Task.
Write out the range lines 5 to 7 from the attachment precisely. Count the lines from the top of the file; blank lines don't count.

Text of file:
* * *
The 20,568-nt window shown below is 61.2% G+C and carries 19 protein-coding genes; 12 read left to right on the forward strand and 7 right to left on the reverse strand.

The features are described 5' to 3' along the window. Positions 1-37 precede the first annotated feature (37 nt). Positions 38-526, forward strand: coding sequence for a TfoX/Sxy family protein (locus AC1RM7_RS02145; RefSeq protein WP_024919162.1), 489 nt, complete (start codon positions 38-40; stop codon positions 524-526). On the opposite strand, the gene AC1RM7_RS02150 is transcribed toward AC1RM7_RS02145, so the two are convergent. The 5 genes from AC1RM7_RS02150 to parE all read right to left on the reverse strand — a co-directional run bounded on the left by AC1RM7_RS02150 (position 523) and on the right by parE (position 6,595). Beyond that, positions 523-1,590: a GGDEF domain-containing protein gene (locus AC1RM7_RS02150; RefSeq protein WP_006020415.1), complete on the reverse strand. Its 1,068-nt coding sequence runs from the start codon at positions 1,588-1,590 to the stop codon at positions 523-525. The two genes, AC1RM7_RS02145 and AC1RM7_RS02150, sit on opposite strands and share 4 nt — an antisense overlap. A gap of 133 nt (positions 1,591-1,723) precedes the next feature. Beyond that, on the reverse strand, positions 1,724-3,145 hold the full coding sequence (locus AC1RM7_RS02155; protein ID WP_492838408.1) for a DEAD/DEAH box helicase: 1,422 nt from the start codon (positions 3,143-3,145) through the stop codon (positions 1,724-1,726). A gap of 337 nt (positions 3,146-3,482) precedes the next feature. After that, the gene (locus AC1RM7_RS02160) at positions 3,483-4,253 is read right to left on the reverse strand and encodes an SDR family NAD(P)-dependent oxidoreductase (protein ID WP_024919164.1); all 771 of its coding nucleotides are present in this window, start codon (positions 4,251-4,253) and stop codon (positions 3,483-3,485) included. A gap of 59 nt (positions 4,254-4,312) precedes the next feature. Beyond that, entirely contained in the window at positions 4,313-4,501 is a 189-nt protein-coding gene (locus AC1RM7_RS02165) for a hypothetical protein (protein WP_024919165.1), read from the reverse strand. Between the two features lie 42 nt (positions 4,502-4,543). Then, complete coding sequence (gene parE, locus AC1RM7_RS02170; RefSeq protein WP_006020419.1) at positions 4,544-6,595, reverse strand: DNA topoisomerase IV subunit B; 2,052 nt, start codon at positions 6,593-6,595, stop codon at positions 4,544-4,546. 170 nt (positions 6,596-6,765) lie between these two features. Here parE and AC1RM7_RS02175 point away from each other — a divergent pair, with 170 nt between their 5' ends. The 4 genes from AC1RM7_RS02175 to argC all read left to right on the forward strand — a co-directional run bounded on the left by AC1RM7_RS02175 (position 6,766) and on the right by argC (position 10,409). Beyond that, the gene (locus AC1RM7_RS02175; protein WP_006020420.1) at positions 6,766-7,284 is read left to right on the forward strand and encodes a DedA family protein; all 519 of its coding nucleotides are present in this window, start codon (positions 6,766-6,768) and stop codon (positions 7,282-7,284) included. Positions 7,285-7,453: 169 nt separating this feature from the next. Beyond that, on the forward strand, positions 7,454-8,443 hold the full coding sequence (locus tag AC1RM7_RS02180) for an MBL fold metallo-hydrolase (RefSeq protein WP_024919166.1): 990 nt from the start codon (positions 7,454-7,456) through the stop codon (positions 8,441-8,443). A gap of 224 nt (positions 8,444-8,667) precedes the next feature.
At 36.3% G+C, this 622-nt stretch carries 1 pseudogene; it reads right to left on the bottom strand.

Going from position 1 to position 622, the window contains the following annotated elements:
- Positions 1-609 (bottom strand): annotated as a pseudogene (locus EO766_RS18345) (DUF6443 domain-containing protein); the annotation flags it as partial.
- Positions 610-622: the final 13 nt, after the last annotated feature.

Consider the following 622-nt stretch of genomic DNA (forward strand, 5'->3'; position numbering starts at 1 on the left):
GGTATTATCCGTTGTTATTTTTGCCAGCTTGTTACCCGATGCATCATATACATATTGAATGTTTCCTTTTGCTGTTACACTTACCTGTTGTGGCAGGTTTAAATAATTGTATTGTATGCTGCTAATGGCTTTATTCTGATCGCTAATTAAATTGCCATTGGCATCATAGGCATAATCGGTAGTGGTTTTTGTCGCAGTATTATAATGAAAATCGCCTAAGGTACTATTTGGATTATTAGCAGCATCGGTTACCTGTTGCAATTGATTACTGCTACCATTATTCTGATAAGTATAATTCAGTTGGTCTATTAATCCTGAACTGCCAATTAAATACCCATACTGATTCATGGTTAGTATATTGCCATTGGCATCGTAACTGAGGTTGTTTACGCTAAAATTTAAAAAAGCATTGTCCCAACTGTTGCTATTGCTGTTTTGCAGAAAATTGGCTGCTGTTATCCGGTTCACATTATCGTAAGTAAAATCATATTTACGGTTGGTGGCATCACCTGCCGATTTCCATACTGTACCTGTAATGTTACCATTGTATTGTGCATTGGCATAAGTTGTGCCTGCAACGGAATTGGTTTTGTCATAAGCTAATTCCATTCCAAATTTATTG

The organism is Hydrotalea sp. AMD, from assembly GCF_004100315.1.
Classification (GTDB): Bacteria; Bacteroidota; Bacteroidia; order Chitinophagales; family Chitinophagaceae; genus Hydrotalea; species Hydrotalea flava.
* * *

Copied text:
- Positions 1-609 (bottom strand): annotated as a pseudogene (locus EO766_RS18345) (DUF6443 domain-containing protein); the annotation flags it as partial.
- Positions 610-622: the final 13 nt, after the last annotated feature.

Consider the following 622-nt stretch of genomic DNA (forward strand, 5'->3'; position numbering starts at 1 on the left):